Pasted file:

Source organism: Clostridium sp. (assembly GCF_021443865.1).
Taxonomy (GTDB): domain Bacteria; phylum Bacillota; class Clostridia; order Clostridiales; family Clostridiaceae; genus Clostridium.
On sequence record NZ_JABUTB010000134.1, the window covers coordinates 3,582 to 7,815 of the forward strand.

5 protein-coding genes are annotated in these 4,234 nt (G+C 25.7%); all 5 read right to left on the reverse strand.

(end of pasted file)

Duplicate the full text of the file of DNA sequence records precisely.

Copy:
Source organism: Clostridium sp. (assembly GCF_021443865.1).
Taxonomy (GTDB): domain Bacteria; phylum Bacillota; class Clostridia; order Clostridiales; family Clostridiaceae; genus Clostridium.
On sequence record NZ_JABUTB010000134.1, the window covers coordinates 3,582 to 7,815 of the forward strand.

5 protein-coding genes are annotated in these 4,234 nt (G+C 25.7%); all 5 read right to left on the reverse strand.